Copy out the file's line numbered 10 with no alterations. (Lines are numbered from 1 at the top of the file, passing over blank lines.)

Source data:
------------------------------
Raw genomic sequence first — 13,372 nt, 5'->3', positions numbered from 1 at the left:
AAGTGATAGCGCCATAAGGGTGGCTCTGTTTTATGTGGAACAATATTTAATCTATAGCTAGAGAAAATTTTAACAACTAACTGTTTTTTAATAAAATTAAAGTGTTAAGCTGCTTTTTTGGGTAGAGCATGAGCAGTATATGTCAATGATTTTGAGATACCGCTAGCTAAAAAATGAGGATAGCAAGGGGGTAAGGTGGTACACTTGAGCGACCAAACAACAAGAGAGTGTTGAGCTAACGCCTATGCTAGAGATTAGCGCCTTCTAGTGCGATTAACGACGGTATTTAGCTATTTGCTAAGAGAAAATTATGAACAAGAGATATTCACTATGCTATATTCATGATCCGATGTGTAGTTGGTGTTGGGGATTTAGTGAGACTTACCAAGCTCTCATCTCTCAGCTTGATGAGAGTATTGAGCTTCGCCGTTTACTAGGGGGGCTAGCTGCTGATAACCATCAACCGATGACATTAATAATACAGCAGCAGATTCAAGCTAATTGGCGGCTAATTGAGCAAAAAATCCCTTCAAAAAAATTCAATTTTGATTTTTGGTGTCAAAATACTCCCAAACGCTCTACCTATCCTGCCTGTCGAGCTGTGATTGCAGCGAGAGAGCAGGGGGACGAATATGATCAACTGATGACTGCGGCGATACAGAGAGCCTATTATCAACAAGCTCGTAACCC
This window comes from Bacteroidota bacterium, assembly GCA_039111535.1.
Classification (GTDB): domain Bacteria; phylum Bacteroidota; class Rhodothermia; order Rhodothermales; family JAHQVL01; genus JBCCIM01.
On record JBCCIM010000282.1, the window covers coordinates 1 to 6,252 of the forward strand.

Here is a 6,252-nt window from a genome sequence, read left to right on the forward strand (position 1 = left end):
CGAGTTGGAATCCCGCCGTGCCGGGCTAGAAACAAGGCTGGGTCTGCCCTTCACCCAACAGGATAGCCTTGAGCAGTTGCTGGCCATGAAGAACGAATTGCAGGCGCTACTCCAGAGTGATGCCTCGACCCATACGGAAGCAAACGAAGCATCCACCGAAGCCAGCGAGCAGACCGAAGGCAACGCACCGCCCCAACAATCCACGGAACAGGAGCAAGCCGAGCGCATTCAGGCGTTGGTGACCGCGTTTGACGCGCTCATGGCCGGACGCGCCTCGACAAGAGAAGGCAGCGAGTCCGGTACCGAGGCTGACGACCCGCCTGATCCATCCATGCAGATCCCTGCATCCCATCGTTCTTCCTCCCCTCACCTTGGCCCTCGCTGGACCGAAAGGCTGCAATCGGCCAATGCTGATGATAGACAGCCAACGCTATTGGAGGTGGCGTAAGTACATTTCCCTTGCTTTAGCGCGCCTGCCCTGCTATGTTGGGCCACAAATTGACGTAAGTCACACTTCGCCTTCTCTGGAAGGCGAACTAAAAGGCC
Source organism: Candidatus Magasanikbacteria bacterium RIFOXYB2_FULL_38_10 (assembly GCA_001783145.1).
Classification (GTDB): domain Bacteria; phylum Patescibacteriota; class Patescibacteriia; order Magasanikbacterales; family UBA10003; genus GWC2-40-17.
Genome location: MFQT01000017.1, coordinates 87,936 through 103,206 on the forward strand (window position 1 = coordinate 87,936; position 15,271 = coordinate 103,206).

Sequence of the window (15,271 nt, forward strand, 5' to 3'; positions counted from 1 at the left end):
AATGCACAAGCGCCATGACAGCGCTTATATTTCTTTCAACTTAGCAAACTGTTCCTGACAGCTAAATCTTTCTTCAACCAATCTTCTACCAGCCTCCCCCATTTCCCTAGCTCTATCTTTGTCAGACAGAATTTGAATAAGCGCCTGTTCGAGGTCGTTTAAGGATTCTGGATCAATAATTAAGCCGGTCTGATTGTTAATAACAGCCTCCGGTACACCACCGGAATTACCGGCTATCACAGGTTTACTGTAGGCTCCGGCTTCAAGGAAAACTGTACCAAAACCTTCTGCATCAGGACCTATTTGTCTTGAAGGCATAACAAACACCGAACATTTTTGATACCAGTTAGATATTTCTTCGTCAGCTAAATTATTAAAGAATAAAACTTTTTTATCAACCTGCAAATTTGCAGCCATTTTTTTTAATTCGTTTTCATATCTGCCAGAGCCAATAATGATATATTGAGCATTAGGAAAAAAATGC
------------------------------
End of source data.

Genome location: MFQT01000017.1, coordinates 87,936 through 103,206 on the forward strand (window position 1 = coordinate 87,936; position 15,271 = coordinate 103,206).